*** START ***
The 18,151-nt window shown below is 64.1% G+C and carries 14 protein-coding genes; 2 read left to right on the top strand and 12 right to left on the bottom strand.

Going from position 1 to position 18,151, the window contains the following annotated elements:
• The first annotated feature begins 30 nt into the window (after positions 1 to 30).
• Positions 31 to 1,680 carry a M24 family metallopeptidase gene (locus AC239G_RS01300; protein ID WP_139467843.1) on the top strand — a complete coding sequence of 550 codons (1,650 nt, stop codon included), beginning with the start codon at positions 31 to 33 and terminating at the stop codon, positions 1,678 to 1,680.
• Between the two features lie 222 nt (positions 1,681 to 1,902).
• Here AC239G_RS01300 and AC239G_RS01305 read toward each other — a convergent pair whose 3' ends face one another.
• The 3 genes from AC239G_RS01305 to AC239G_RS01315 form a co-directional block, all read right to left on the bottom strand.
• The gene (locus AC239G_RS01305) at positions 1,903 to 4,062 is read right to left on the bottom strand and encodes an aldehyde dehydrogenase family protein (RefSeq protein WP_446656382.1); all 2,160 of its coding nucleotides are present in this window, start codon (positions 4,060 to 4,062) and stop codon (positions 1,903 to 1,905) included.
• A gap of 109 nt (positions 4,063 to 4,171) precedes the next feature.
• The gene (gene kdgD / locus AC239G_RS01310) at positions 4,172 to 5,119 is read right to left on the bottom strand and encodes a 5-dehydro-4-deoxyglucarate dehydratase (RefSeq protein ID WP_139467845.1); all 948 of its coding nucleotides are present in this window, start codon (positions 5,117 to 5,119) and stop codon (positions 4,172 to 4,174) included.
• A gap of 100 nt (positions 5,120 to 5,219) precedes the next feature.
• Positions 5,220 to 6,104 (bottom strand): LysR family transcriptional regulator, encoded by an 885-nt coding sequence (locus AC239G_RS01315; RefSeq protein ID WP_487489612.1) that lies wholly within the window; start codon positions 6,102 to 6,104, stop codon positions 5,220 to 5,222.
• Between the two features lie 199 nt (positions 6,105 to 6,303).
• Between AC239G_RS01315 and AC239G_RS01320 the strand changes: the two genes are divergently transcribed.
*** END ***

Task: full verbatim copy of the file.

The 18,151-nt window shown below is 64.1% G+C and carries 14 protein-coding genes; 2 read left to right on the top strand and 12 right to left on the bottom strand.

Going from position 1 to position 18,151, the window contains the following annotated elements:
• The first annotated feature begins 30 nt into the window (after positions 1 to 30).
• Positions 31 to 1,680 carry a M24 family metallopeptidase gene (locus AC239G_RS01300; protein ID WP_139467843.1) on the top strand — a complete coding sequence of 550 codons (1,650 nt, stop codon included), beginning with the start codon at positions 31 to 33 and terminating at the stop codon, positions 1,678 to 1,680.
• Between the two features lie 222 nt (positions 1,681 to 1,902).
• Here AC239G_RS01300 and AC239G_RS01305 read toward each other — a convergent pair whose 3' ends face one another.
• The 3 genes from AC239G_RS01305 to AC239G_RS01315 form a co-directional block, all read right to left on the bottom strand.
• The gene (locus AC239G_RS01305) at positions 1,903 to 4,062 is read right to left on the bottom strand and encodes an aldehyde dehydrogenase family protein (RefSeq protein WP_446656382.1); all 2,160 of its coding nucleotides are present in this window, start codon (positions 4,060 to 4,062) and stop codon (positions 1,903 to 1,905) included.
• A gap of 109 nt (positions 4,063 to 4,171) precedes the next feature.
• The gene (gene kdgD / locus AC239G_RS01310) at positions 4,172 to 5,119 is read right to left on the bottom strand and encodes a 5-dehydro-4-deoxyglucarate dehydratase (RefSeq protein ID WP_139467845.1); all 948 of its coding nucleotides are present in this window, start codon (positions 5,117 to 5,119) and stop codon (positions 4,172 to 4,174) included.
• A gap of 100 nt (positions 5,120 to 5,219) precedes the next feature.
• Positions 5,220 to 6,104 (bottom strand): LysR family transcriptional regulator, encoded by an 885-nt coding sequence (locus AC239G_RS01315; RefSeq protein ID WP_487489612.1) that lies wholly within the window; start codon positions 6,102 to 6,104, stop codon positions 5,220 to 5,222.
• Between the two features lie 199 nt (positions 6,105 to 6,303).
• Between AC239G_RS01315 and AC239G_RS01320 the strand changes: the two genes are divergently transcribed.